Part 1 of Bill C-23 addresses the performance of U.S. preclearance officers in Canada. Part 1 of Bill C-23 authorizes United States customs officers to conduct preclearance in Canada of travellers and goods bound for the United States. Bill C-23 also authorizes a federal Minister to designate preclearance areas and preclearance perimeters in Canada, in which preclearance may take place. Bill C-23 gives United States preclearance officers powers to facilitate preclearance.

The exercise of any power and performance of any duty or function by a United States preclearance officer is subject to Canadian law, including the Canadian Charter of Rights and Freedoms, the Canadian Bill of Rights and the Canadian Human Rights Act. Canadian police officers and the officers of the Canada Border Services Agency are authorized to assist United States preclearance officers in the exercise of their powers and performance of their duties and functions.  Bill C-23 allows a traveller bound for the United States to withdraw from the preclearance process, unless the traveller is detained under Part 1.  Bill C-23 limits the ability to request the extradition or provisional arrest of a current or former United States preclearance officer.

Part 2 of Bill C-23 addresses the performance of Canadian preclearance officers in the United States. Bill C-23 specifies how the Immigration and Refugee Protection Act will apply to travellers bound for Canada who are in preclearance areas and preclearance perimeters in the United States, and extends the application of other Canadian legislation that relates to the entry of persons and importation of goods into Canada to those preclearance areas and preclearance perimeters. Bill C-23 allows a traveller bound for Canada to withdraw from the preclearance process, unless the traveller is detained.

Part 3 of Bill C-23 contains amendments to the Criminal Code.

Part 4 of Bill C-23 amends the Customs Act.

Preclearance allows the inspection of goods and people before they leave the country of exit. A preclearance inspection at a point of embarkment is essentially the same inspection an individual would undergo at a U.S. port of entry (or at a point of disembarkment) and preclearance travellers do not have to undergo a second U.S. Customs and Border Protection inspection upon arrival in the United States.  Preclearance of goods occurs away from the border prior to the export from Canada and is also the same inspection goods would undergo at a U.S. port of entry and precleared goods do not have to undergo a second U.S. Customs and Border Protection inspection upon arrival in the United States.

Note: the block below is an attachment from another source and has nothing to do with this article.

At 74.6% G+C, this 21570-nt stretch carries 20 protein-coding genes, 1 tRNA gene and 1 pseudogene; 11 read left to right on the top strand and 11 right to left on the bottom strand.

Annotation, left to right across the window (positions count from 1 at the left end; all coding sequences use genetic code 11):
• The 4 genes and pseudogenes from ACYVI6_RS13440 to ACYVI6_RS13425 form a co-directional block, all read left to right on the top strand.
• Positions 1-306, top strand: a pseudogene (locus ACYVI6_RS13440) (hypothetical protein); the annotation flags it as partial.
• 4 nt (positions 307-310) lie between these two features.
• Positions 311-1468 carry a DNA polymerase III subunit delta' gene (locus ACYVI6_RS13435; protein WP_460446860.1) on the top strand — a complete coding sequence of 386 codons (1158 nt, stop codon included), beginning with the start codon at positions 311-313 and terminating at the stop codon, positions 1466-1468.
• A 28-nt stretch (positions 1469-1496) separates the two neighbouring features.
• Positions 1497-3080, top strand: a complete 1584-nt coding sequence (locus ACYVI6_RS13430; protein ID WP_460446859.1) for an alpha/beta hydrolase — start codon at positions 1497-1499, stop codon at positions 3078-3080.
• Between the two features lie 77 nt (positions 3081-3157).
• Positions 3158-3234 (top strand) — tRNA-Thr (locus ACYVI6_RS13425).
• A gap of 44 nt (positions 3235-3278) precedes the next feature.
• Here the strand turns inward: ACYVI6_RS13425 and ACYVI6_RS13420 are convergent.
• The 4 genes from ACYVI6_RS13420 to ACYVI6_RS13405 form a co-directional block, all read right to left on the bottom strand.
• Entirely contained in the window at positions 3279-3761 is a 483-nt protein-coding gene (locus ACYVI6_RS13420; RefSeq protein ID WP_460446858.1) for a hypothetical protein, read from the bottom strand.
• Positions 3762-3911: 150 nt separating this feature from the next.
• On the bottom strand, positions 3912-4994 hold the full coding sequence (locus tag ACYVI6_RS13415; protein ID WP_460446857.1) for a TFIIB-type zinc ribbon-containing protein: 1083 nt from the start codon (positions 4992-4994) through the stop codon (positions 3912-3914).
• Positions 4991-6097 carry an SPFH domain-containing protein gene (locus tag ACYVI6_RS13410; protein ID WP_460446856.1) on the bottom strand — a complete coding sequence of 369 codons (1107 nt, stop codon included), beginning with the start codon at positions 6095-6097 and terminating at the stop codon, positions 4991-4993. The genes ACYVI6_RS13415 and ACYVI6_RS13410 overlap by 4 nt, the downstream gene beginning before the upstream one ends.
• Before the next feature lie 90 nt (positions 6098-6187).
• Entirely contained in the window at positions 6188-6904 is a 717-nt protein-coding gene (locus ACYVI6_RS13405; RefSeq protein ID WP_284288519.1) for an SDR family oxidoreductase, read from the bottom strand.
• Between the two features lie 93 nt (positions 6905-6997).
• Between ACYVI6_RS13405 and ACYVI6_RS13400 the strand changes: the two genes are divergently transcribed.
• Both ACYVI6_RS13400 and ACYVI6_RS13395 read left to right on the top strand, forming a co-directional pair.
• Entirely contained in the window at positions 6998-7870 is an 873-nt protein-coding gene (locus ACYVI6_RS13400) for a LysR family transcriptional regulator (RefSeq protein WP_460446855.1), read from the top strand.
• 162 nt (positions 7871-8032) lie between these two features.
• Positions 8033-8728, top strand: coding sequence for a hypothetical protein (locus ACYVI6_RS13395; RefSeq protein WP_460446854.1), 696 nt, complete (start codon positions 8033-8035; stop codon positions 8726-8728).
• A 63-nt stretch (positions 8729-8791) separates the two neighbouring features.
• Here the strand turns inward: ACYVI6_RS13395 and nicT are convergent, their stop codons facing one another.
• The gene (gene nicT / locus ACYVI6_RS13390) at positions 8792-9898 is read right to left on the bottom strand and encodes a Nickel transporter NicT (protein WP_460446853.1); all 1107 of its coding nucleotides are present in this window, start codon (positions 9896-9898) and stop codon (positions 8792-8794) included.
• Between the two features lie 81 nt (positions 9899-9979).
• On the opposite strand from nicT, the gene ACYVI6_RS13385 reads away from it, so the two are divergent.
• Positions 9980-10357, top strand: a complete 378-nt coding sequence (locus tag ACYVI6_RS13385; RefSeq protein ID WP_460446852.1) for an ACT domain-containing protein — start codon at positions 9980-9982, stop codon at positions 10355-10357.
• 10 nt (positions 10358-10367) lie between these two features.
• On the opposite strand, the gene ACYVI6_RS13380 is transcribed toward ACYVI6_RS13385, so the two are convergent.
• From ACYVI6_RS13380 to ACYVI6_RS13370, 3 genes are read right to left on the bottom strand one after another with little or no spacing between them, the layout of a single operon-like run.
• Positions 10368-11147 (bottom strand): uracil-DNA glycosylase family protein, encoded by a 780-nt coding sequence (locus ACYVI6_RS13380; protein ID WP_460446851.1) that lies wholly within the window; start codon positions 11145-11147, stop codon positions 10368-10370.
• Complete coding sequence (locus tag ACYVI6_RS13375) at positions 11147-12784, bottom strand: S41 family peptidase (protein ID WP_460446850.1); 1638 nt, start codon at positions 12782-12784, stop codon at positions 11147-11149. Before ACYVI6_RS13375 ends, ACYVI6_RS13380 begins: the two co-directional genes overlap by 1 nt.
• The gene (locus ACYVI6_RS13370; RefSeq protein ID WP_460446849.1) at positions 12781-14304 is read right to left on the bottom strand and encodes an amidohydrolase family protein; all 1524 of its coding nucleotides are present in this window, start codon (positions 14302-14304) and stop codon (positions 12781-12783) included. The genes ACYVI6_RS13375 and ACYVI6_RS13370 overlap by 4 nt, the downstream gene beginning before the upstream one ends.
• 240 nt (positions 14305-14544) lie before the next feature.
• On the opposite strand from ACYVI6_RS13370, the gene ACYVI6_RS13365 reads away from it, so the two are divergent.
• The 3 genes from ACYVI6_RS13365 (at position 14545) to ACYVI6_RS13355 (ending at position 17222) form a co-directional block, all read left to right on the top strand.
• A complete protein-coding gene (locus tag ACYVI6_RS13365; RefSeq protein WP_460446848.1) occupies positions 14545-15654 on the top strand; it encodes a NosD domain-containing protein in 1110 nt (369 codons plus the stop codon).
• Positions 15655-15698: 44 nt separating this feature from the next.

Many travellers from Canada are familiar with preclearance at airports, such as Toronto Pearson International Airport, Calgary Airport, Montreal Trudeau Airport, Vancouver Airport, etc. At previously approved preclearance airports, all travelers go through U.S. Customs Preclearance before boarding flights destined for a location in the U.S.  Inadmissible travelers are not permitted to board their planes and do not enter the United States.  High risk passengers are screened before being allowed to proceed.  Goods are also x-rayed to identify risks.

This preclearance will be expanded to other airports and land/rail/marine locations.  For example, preclearance will be available at a number of new Canadian locations, including Quebec’s Jean Lesage International Airport, Toronto’s Billy Bishop City Airport, Montreal Central Station and the Rocky Mountaineer.

Preclearance is good for Canadian businesses because preclearance strengthens economic competitiveness and mutual security, and expedites the export and import of goods. In principle, the expansion of preclearance should increase the flow of trade between Canada and the United States in both directions.

For more information, please contact Cyndee Todgham Cherniak at 416-307-4168 or at